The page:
All cultures have certain rites of passage among their population. A rite of passage is defined as “a ritual marking the symbolic transition from one social position to another“(Witt 88). Rites of passage can vary in importance. However they normally involve moving up into a new chapter of life. They are important to cultures and many young children think about the day where they can become a man/woman. In the United States, at the age of sixteen, most teenagers go through the act of getting their driver’s license. Although after having your license for a while it just becomes a normal way of life, many young children fantasize about their sixteenth birthday so they can join the other adults on the road. Other important birthdays that are treated as rites of passage can be the eighteenth, twenty-first or fiftieth. When one turns eighteen, they have officially soared into the world of adulthood. The twenty-first birthday is when one can legally drink alcohol and the fiftieth birthday is one that many dread. The fiftieth birthday is a milestone of having reached the age of being a senior.
Not all rites of passage in the United States are birthdays, major life events can fall into this category as well. Graduation from high school or college is a passage into the next stage of life. Getting married for the first time and having a baby for the first time allows one to move into a new social status such as being a wife/ husband and a parent.
While reading of other culture’s rite of passage ceremonies, I found myself judging other cultures because of safety or health hazards. My display of ethnocentrism is how many people of the United States would act upon hearing of these events. In Vanuatu, men participate in a rite of passage called land diving. Once a male reaches the age of seven or eight and has been circumcised, they can partake in this event. These males climb on top of a ninety-eight foot tower. They tie vines to their ankles and jump. A good jump ends with the male’s head or shoulders touching the ground. However vines do not have the elastic qualities that bungee cords do, so a miscalculation in the length of the vine can end in serious injuries or death. During a boy’s first jump, his mother holds onto an item signifying his childhood, when he dives the mother throws the item away. This event is now becoming a tourist attraction for people to come see. However many experience culture shock and cannot believe the danger these men put themselves in.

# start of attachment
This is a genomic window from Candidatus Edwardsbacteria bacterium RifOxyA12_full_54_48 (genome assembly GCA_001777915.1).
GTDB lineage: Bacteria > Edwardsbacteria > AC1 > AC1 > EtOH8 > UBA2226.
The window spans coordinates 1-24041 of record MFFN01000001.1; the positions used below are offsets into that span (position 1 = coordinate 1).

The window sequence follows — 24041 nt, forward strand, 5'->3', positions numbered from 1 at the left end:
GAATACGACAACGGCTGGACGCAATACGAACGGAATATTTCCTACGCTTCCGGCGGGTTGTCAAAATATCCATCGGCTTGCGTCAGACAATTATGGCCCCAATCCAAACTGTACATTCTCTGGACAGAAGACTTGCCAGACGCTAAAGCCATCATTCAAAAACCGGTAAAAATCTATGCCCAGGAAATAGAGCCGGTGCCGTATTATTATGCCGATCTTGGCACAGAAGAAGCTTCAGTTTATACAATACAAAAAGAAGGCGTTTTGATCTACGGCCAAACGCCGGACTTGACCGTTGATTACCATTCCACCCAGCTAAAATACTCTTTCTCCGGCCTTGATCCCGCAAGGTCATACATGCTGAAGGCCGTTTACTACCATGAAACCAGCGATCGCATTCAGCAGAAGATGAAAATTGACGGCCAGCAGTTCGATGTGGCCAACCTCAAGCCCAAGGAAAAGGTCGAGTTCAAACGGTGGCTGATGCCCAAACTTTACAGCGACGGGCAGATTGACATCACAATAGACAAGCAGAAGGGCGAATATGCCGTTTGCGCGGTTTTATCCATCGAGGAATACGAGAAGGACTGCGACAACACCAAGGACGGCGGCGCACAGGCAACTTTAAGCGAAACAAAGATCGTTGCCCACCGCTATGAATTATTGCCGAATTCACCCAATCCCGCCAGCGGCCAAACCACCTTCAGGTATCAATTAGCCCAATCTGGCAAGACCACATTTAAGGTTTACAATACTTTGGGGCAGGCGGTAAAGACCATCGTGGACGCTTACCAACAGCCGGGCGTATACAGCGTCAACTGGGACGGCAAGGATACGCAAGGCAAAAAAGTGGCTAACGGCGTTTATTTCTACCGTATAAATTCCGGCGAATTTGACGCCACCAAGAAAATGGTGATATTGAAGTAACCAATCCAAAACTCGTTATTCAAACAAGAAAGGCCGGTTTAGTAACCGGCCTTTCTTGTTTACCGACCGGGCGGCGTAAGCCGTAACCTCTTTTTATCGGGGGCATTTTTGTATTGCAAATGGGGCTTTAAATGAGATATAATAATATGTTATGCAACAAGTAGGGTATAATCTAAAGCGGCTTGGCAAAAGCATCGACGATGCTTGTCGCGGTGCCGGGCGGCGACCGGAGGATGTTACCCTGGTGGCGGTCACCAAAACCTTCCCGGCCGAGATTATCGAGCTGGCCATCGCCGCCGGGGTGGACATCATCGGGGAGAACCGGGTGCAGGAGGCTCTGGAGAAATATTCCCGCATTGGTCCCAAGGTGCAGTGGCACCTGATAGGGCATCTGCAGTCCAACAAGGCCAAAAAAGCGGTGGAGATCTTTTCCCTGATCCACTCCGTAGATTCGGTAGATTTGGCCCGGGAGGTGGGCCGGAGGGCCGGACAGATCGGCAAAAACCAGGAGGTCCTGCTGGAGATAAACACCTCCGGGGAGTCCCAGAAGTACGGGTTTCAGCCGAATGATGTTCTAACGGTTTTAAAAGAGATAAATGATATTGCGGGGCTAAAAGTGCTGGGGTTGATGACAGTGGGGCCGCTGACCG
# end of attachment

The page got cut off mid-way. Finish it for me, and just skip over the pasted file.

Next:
In the Northwest Amazon, the Tukuna people have a rite of passage for young women that involve alienation. Once a young girl begins her menstruation period for the first time, she is forced into seclusion for four to twelve weeks. She is put in a chamber within the dwelling of the family that is constructed for this purpose. The girl is thought to be in danger of demons called the Noo while in this chamber. Near the end of this ritual, guests arrive in masks that allow them to become incarnations of the Noo. After this encounter with these “demons” the young girl stays within the chamber for another two days, she paints her body with black genipa dye for protection from the Noo. After the alienation is over, the young girl is surrounded by her relatives and led out into festivities where her family dances around her until dawn. At that time she is given a fire brand that she will throw at the Noo, breaking their power. The young girl has now safely entered into womanhood.
Even more extreme rites of passage can be found around the world, many of them involve circumcision or body mutilations. Although people of these cultures put themselves through great pain, the reward to become a man/woman is so great that cultures cherish these events and they have lasted through generations. Industrial and post-industrial societies tend not to have such violent acts as rites of passages. Rites of passages that are less extreme include ceremonies such as a Bar Mitzvah for Jewish boys transitioning into men. Whether extreme or not, each type of passage is important to the culture from which it comes from.
“10 Bizarre Rites OfÂ Passage.” Listverse. N.p., n.d. Web. 23 Feb. 2013.
“8 Interesting (And Insane) Male Rites of Passages From Around the World.” The Art of Manliness RSS. N.p., n.d. Web. 23 Feb. 2013.
Web. 23 Feb. 2013. <http://weddingcakes.simpleweddingdecorations.com/wp-content/uploads/2013/01/bride-and-groom wedding-cake-topper-2013.jpg>.
Witt, Jon. SOC 2012. Ed. Gina Boedeker. New York: McGraw-Hill, 2011. 88. Print.